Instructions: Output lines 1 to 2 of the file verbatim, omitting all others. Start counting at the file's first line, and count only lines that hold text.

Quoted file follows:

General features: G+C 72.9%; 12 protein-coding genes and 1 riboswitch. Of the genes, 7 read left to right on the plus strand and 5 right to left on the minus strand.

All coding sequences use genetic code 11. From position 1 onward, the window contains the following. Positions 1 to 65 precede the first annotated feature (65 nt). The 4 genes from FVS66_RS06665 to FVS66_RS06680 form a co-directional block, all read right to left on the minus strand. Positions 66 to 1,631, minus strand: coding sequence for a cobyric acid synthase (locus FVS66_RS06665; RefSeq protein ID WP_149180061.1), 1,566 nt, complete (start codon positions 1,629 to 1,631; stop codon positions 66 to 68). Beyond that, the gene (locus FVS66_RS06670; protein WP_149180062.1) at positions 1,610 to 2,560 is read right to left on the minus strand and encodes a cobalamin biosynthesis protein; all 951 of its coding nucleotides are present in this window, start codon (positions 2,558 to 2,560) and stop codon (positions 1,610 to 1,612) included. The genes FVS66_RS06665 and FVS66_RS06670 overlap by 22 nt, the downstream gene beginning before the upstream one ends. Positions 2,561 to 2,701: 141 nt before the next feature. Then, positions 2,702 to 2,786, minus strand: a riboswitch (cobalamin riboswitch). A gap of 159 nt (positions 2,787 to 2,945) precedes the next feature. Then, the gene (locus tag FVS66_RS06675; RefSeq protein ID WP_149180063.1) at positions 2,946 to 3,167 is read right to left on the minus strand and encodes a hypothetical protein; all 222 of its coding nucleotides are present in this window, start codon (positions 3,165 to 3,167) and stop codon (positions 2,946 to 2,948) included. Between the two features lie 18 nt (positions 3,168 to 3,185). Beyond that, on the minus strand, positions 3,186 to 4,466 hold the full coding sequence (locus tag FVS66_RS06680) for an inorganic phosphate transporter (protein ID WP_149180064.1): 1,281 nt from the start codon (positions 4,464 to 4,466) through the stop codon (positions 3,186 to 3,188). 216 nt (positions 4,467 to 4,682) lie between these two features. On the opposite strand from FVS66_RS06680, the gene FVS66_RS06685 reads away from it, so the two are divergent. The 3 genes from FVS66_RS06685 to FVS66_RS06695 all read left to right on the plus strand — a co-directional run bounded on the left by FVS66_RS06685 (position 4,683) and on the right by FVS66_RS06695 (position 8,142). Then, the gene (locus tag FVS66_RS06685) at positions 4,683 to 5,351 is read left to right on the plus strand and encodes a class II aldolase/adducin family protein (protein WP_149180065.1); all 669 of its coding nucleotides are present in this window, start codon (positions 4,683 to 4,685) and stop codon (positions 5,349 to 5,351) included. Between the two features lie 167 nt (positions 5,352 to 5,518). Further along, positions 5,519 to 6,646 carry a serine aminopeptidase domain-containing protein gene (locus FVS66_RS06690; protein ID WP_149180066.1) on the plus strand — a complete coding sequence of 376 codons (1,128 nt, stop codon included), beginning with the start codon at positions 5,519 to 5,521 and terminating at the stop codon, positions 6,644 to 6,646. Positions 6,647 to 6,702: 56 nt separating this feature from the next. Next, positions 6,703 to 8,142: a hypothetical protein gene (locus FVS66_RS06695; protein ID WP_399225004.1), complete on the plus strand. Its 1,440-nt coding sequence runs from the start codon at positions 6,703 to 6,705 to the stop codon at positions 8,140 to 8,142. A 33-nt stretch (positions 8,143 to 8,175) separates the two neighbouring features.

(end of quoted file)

General features: G+C 72.9%; 12 protein-coding genes and 1 riboswitch. Of the genes, 7 read left to right on the plus strand and 5 right to left on the minus strand.

All coding sequences use genetic code 11. From position 1 onward, the window contains the following. Positions 1 to 65 precede the first annotated feature (65 nt). The 4 genes from FVS66_RS06665 to FVS66_RS06680 form a co-directional block, all read right to left on the minus strand. Positions 66 to 1,631, minus strand: coding sequence for a cobyric acid synthase (locus FVS66_RS06665; RefSeq protein ID WP_149180061.1), 1,566 nt, complete (start codon positions 1,629 to 1,631; stop codon positions 66 to 68). Beyond that, the gene (locus FVS66_RS06670; protein WP_149180062.1) at positions 1,610 to 2,560 is read right to left on the minus strand and encodes a cobalamin biosynthesis protein; all 951 of its coding nucleotides are present in this window, start codon (positions 2,558 to 2,560) and stop codon (positions 1,610 to 1,612) included. The genes FVS66_RS06665 and FVS66_RS06670 overlap by 22 nt, the downstream gene beginning before the upstream one ends. Positions 2,561 to 2,701: 141 nt before the next feature. Then, positions 2,702 to 2,786, minus strand: a riboswitch (cobalamin riboswitch). A gap of 159 nt (positions 2,787 to 2,945) precedes the next feature. Then, the gene (locus tag FVS66_RS06675; RefSeq protein ID WP_149180063.1) at positions 2,946 to 3,167 is read right to left on the minus strand and encodes a hypothetical protein; all 222 of its coding nucleotides are present in this window, start codon (positions 3,165 to 3,167) and stop codon (positions 2,946 to 2,948) included. Between the two features lie 18 nt (positions 3,168 to 3,185). Beyond that, on the minus strand, positions 3,186 to 4,466 hold the full coding sequence (locus tag FVS66_RS06680) for an inorganic phosphate transporter (protein ID WP_149180064.1): 1,281 nt from the start codon (positions 4,464 to 4,466) through the stop codon (positions 3,186 to 3,188). 216 nt (positions 4,467 to 4,682) lie between these two features. On the opposite strand from FVS66_RS06680, the gene FVS66_RS06685 reads away from it, so the two are divergent. The 3 genes from FVS66_RS06685 to FVS66_RS06695 all read left to right on the plus strand — a co-directional run bounded on the left by FVS66_RS06685 (position 4,683) and on the right by FVS66_RS06695 (position 8,142). Then, the gene (locus tag FVS66_RS06685) at positions 4,683 to 5,351 is read left to right on the plus strand and encodes a class II aldolase/adducin family protein (protein WP_149180065.1); all 669 of its coding nucleotides are present in this window, start codon (positions 4,683 to 4,685) and stop codon (positions 5,349 to 5,351) included. Between the two features lie 167 nt (positions 5,352 to 5,518). Further along, positions 5,519 to 6,646 carry a serine aminopeptidase domain-containing protein gene (locus FVS66_RS06690; protein ID WP_149180066.1) on the plus strand — a complete coding sequence of 376 codons (1,128 nt, stop codon included), beginning with the start codon at positions 5,519 to 5,521 and terminating at the stop codon, positions 6,644 to 6,646. Positions 6,647 to 6,702: 56 nt separating this feature from the next. Next, positions 6,703 to 8,142: a hypothetical protein gene (locus FVS66_RS06695; protein ID WP_399225004.1), complete on the plus strand. Its 1,440-nt coding sequence runs from the start codon at positions 6,703 to 6,705 to the stop codon at positions 8,140 to 8,142. A 33-nt stretch (positions 8,143 to 8,175) separates the two neighbouring features.